Since its publication in 1996, more than 310,000 companies worldwide have established and had certified an environmental management system in accordance with ISO 14001. The increasing acceptance and popularity is evidence that companies of all types and sizes can benefit from the positive impetus of this international standard. The 2015 revision also gave the environmental standard broad scope for dealing with risks and opportunities. However, there are no requirements for formal risk management in this process. The organization determines its own method for determining its risks and opportunities. A simple qualitative process is possible, as is a full quantitative assessment.

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Risks and Opportunities in ISO 14001 - A Change of Perspective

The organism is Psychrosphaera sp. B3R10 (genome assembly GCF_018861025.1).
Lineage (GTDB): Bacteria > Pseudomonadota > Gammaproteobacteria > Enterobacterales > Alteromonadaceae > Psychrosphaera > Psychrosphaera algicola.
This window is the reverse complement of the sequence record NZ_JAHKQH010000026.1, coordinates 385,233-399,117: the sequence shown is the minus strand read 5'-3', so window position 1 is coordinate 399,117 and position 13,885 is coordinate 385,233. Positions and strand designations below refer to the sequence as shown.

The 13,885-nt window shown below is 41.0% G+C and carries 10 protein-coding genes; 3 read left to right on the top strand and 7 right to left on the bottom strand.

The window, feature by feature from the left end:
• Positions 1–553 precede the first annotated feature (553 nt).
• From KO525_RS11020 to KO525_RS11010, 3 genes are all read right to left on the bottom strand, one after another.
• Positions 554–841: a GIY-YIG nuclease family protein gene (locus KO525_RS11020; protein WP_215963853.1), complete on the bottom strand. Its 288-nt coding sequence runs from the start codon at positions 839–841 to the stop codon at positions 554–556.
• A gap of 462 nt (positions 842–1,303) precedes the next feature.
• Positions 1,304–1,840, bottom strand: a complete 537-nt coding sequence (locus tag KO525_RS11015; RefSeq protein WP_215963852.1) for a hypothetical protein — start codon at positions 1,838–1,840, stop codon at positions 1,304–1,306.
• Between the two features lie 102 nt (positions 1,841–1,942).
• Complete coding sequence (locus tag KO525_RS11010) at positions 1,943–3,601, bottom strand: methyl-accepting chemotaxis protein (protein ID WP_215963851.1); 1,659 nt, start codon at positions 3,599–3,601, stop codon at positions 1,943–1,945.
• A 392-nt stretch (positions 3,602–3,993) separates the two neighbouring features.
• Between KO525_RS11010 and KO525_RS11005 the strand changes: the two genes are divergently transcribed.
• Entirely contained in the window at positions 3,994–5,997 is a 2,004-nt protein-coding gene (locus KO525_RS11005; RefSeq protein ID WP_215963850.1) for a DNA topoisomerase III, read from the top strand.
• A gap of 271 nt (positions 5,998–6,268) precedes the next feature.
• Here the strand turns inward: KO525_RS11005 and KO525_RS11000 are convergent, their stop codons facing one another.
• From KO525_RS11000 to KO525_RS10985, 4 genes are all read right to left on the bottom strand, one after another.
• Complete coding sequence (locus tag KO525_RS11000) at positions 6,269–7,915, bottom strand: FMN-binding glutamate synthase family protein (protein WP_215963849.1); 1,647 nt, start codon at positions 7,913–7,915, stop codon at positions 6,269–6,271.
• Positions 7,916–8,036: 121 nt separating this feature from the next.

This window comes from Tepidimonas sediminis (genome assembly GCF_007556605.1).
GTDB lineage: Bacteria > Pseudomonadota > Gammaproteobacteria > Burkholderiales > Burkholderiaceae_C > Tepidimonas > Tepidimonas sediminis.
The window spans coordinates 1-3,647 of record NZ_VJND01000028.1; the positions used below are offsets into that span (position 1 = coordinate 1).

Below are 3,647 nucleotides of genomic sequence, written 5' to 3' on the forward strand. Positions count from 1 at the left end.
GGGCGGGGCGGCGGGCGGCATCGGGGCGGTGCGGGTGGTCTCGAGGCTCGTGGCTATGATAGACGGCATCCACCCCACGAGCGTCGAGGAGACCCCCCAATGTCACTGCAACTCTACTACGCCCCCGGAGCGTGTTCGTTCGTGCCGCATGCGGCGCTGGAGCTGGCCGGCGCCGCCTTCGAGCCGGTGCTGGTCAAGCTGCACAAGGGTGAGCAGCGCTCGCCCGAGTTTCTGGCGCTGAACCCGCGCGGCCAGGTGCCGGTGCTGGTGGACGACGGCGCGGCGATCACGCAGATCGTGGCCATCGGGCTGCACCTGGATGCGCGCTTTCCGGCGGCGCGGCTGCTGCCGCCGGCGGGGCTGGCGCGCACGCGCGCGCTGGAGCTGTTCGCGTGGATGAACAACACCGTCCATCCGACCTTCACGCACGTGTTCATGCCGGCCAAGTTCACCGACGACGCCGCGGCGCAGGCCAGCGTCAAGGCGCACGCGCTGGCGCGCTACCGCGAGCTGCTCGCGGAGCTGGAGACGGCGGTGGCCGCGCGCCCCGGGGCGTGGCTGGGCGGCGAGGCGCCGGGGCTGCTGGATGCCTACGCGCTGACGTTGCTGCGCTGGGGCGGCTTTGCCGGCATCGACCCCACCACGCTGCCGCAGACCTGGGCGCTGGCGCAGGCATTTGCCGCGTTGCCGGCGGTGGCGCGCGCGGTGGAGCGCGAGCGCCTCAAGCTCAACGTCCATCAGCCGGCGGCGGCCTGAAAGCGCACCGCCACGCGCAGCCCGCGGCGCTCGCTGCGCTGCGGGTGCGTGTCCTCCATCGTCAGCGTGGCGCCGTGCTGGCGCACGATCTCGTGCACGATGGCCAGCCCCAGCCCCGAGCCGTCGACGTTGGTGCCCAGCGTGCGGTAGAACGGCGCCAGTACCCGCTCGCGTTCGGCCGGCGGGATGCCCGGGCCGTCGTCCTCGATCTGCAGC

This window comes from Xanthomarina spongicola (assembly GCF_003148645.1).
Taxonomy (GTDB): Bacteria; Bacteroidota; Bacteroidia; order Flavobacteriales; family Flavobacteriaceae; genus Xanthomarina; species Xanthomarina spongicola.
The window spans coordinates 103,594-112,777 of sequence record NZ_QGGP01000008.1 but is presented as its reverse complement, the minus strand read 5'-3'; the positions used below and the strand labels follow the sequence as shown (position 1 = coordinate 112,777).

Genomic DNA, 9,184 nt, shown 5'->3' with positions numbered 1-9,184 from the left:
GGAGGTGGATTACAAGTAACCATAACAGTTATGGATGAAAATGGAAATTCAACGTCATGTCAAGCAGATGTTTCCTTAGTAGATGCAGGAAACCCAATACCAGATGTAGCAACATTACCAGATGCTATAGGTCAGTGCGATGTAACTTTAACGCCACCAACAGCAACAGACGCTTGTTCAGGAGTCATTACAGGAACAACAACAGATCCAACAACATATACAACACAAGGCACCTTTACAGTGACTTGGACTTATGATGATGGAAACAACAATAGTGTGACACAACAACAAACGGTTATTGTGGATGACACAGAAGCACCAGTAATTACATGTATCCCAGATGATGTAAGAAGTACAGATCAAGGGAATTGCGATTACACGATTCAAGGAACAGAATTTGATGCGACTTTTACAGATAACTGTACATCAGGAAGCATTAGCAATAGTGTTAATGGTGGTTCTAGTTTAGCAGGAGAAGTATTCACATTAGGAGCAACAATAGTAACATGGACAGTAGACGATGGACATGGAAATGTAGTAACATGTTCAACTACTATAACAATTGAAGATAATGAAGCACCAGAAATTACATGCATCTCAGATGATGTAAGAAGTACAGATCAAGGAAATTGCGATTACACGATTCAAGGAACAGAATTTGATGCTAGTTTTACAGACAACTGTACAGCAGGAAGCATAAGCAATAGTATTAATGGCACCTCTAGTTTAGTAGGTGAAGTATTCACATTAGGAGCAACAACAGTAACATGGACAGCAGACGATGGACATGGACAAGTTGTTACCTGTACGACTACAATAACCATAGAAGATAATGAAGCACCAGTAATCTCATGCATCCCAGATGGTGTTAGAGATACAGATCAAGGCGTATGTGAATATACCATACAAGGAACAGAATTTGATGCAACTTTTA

For a long time, the view of business risk was limited to a financial comparison of results. Today, there is general consensus that companies of different types and sizes are subject to manifold internal and external factors and influences - the standard speaks of "issues". Structural and cyclical changes in the business environment, as well as new market entrants, lead to uncertainty as to whether and when the organization will achieve its goals.

The effect of this uncertainty on corporate goals, monetary or otherwise, can be described as "risk." This way of looking at things also made its way into environmental management with the revision of the standard in 2015 (Chapter 6 "Planning").

ISO 14001:2015 - Environmental management systems -
Requirements with guidance for use. The standard is available from the ISO website.

The terms "risks and opportunities" are defined in chapter 3.2.11:

Risks = potentially unfavorable impacts (threats)
Opportunities = potentially favorable impacts (opportunities).